I'm not sure if this is germane to this discussion, but famous rapper, Coolio, has been quoted as saying his favorite books in the world are Anne Caffrey's Dragon Riders of Pern series. I also remember him saying that after he gets out of the hip-hop "game" he wants to retire and write high-fantasy novels. I'm not making this up!

          From Dr. Drew.com

          drDrew.com: What's your favorite thing to do when no one else is around?
          Coolio: Read fantasy books about knights and wizards and dragons. My favorite authors are Robert Jordan and Ann McCaffrey.


          No word on if he's ever read Elric or other EC novels.

          Comment


          • #6
            Jerry Cornelius has been obsidian.

            Rose is black.

            But I think the core of LETranger's question is still relevant.

            Have there been Chinese or Japanese ECs?
            The cat spread its wings and flew high into the air, hovering to keep pace with them as they moved cautiously toward the city. Then, as they climbed over the rubble of what had once been a gateway and began to make their way through piles of weed-grown masonry, the cat flew to the squat building with the yellow dome upon its roof. It flew twice around the dome and then came back to settle on Jhary's shoulder. - The King of the Swords

            Comment


            • #7
              Originally posted by DeeCrowSeer
              Of course Jack K. and Sam, from the Second Ether trilogy, are fine examples of non-white EC chaps.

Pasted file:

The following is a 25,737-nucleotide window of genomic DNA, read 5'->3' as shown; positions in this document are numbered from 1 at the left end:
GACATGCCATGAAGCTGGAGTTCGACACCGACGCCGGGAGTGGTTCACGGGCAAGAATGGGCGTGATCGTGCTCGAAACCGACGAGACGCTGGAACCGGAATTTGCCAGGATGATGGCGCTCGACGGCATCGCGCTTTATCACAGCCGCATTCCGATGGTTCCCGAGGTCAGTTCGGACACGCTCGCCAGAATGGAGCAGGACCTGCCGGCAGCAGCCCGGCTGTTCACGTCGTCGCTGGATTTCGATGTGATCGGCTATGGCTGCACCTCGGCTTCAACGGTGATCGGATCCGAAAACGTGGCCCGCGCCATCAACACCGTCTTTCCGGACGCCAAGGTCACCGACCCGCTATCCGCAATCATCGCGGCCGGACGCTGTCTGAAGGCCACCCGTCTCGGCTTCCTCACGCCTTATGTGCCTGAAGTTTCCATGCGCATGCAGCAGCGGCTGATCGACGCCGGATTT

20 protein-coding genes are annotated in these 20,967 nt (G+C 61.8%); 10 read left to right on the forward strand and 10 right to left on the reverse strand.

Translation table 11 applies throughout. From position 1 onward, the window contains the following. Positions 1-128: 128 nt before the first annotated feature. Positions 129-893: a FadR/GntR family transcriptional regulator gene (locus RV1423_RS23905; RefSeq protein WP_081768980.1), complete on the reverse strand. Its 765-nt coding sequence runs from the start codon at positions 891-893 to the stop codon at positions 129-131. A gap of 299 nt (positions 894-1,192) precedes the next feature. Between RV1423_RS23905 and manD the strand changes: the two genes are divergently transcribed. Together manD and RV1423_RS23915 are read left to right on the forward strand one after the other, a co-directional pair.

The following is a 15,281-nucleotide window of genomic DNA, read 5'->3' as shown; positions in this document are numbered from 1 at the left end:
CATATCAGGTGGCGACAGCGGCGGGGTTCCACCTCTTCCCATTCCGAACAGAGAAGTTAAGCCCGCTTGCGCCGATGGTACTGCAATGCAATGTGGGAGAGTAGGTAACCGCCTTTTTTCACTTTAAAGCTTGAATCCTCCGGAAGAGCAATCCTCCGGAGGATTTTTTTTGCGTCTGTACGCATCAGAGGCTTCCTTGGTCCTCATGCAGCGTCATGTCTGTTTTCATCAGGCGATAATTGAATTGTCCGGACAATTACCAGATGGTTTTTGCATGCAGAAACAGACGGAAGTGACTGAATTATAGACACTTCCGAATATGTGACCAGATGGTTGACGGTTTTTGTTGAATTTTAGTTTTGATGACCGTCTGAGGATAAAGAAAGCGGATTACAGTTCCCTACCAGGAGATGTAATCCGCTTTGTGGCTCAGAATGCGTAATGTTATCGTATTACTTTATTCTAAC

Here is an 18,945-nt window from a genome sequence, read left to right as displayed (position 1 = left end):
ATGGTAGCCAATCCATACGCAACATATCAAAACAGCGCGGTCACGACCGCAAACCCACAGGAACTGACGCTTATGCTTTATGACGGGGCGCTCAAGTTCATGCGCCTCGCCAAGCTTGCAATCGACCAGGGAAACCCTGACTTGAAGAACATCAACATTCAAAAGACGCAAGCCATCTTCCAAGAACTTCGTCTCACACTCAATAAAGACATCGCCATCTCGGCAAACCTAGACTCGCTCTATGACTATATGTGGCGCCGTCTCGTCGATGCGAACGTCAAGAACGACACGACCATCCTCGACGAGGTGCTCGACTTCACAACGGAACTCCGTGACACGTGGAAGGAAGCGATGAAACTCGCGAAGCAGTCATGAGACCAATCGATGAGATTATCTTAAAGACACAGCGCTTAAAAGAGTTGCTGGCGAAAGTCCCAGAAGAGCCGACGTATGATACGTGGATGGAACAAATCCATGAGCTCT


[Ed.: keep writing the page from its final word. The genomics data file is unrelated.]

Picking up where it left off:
And with all apologies to the others, Jack K. may be the coolest incarnation of all.

              Comment


              • #8
                Erekose is black. At the end of Breakfast in the Ruins Karl Glogauer is black. Pretty much all the characters in the Second Ether trilogy have black or brown African origins. Jerry is black in some manifestations.
                It's true I haven't written many oriental characters (Professor Hira is one) but Revenge of the Rose was seen as primarily in a Japanese world, in my imagination at least. And, of course, I've put a lot of Amano's interpretations on the Orion omnibus collections. I thought my characters were pretty international, all in all!

                Pre-order or Buy my latest titles in Europe:
                The Whispering Swarm: Book One of the Sanctuary of the White Friars - The Laughter of Carthage - Byzantium Endures - London Peculiar and Other Nonfiction
                Doctor Who: The Coming of the Terraphiles - Kizuna: Fiction for Japan - Modem Times 2.0 - The Sunday Books - The Sundered Worlds


                Pre-order or Buy my latest titles in the USA:
                The Laughter of Carthage - Byzantium Endures - London Peculiar and Other Nonfiction - The Sunday Books - Doctor Who: The Coming of the Terraphiles
                Kizuna: Fiction for Japan - The Sundered Worlds - The Winds of Limbo - Modem Times 2.0 - Elric: Swords and Roses

                Comment


                • #10
                  Erekosأ« was also the first character I thought about when I read LEtranger's post. I always wondered why he is described as jet black in The King of the Swords, because I can't recall him being described as such in The Eternal Champion or in The Dragon In The Sword. Is Urlik Skarsol also black? What about John Daker? If John Daker was originally white and found himself all of a sudden as black Erekosأ«, that would have been an added surprise I would assume, but something of this sort is not noted by Daker/Erekosأ« who is the narrator of the story.

                  About Le Guin: